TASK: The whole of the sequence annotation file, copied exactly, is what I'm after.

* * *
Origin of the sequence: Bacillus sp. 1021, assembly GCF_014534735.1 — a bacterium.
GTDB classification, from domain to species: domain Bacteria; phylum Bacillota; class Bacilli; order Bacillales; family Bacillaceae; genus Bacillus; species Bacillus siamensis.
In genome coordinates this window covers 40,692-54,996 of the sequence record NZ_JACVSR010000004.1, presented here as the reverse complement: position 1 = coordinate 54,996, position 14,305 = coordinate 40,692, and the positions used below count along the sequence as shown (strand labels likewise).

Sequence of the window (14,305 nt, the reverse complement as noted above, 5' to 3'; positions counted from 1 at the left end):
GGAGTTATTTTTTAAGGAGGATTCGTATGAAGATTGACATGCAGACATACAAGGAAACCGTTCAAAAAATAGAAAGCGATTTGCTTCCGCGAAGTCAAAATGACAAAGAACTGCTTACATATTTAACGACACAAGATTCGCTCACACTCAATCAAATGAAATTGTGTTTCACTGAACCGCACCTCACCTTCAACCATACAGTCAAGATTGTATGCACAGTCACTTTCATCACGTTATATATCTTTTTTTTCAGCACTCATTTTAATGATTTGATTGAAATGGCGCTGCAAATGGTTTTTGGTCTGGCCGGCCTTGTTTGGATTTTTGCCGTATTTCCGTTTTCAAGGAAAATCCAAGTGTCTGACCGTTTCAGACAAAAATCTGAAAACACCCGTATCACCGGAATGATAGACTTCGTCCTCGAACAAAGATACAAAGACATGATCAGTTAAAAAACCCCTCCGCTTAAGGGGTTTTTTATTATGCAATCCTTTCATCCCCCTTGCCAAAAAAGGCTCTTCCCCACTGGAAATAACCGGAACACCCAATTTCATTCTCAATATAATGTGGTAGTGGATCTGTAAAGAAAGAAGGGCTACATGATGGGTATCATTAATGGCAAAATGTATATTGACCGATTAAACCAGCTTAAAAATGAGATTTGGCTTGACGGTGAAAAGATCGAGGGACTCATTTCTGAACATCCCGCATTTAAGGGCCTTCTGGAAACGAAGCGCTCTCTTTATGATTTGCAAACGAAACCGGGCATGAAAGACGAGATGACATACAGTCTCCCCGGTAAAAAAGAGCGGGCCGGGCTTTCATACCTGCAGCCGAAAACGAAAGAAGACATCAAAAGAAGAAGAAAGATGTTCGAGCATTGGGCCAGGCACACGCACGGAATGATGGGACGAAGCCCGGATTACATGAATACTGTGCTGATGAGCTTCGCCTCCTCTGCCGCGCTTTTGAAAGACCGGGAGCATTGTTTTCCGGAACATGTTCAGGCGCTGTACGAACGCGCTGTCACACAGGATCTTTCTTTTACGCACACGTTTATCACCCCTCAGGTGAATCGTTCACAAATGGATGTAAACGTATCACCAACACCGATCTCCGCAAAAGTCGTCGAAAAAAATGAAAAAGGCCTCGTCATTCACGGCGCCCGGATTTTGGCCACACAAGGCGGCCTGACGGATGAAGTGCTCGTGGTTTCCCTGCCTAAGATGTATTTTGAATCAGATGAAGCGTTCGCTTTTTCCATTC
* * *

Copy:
Origin of the sequence: Bacillus sp. 1021, assembly GCF_014534735.1 — a bacterium.
GTDB classification, from domain to species: domain Bacteria; phylum Bacillota; class Bacilli; order Bacillales; family Bacillaceae; genus Bacillus; species Bacillus siamensis.
In genome coordinates this window covers 40,692-54,996 of the sequence record NZ_JACVSR010000004.1, presented here as the reverse complement: position 1 = coordinate 54,996, position 14,305 = coordinate 40,692, and the positions used below count along the sequence as shown (strand labels likewise).

Sequence of the window (14,305 nt, the reverse complement as noted above, 5' to 3'; positions counted from 1 at the left end):
GGAGTTATTTTTTAAGGAGGATTCGTATGAAGATTGACATGCAGACATACAAGGAAACCGTTCAAAAAATAGAAAGCGATTTGCTTCCGCGAAGTCAAAATGACAAAGAACTGCTTACATATTTAACGACACAAGATTCGCTCACACTCAATCAAATGAAATTGTGTTTCACTGAACCGCACCTCACCTTCAACCATACAGTCAAGATTGTATGCACAGTCACTTTCATCACGTTATATATCTTTTTTTTCAGCACTCATTTTAATGATTTGATTGAAATGGCGCTGCAAATGGTTTTTGGTCTGGCCGGCCTTGTTTGGATTTTTGCCGTATTTCCGTTTTCAAGGAAAATCCAAGTGTCTGACCGTTTCAGACAAAAATCTGAAAACACCCGTATCACCGGAATGATAGACTTCGTCCTCGAACAAAGATACAAAGACATGATCAGTTAAAAAACCCCTCCGCTTAAGGGGTTTTTTATTATGCAATCCTTTCATCCCCCTTGCCAAAAAAGGCTCTTCCCCACTGGAAATAACCGGAACACCCAATTTCATTCTCAATATAATGTGGTAGTGGATCTGTAAAGAAAGAAGGGCTACATGATGGGTATCATTAATGGCAAAATGTATATTGACCGATTAAACCAGCTTAAAAATGAGATTTGGCTTGACGGTGAAAAGATCGAGGGACTCATTTCTGAACATCCCGCATTTAAGGGCCTTCTGGAAACGAAGCGCTCTCTTTATGATTTGCAAACGAAACCGGGCATGAAAGACGAGATGACATACAGTCTCCCCGGTAAAAAAGAGCGGGCCGGGCTTTCATACCTGCAGCCGAAAACGAAAGAAGACATCAAAAGAAGAAGAAAGATGTTCGAGCATTGGGCCAGGCACACGCACGGAATGATGGGACGAAGCCCGGATTACATGAATACTGTGCTGATGAGCTTCGCCTCCTCTGCCGCGCTTTTGAAAGACCGGGAGCATTGTTTTCCGGAACATGTTCAGGCGCTGTACGAACGCGCTGTCACACAGGATCTTTCTTTTACGCACACGTTTATCACCCCTCAGGTGAATCGTTCACAAATGGATGTAAACGTATCACCAACACCGATCTCCGCAAAAGTCGTCGAAAAAAATGAAAAAGGCCTCGTCATTCACGGCGCCCGGATTTTGGCCACACAAGGCGGCCTGACGGATGAAGTGCTCGTGGTTTCCCTGCCTAAGATGTATTTTGAATCAGATGAAGCGTTCGCTTTTTCCATTC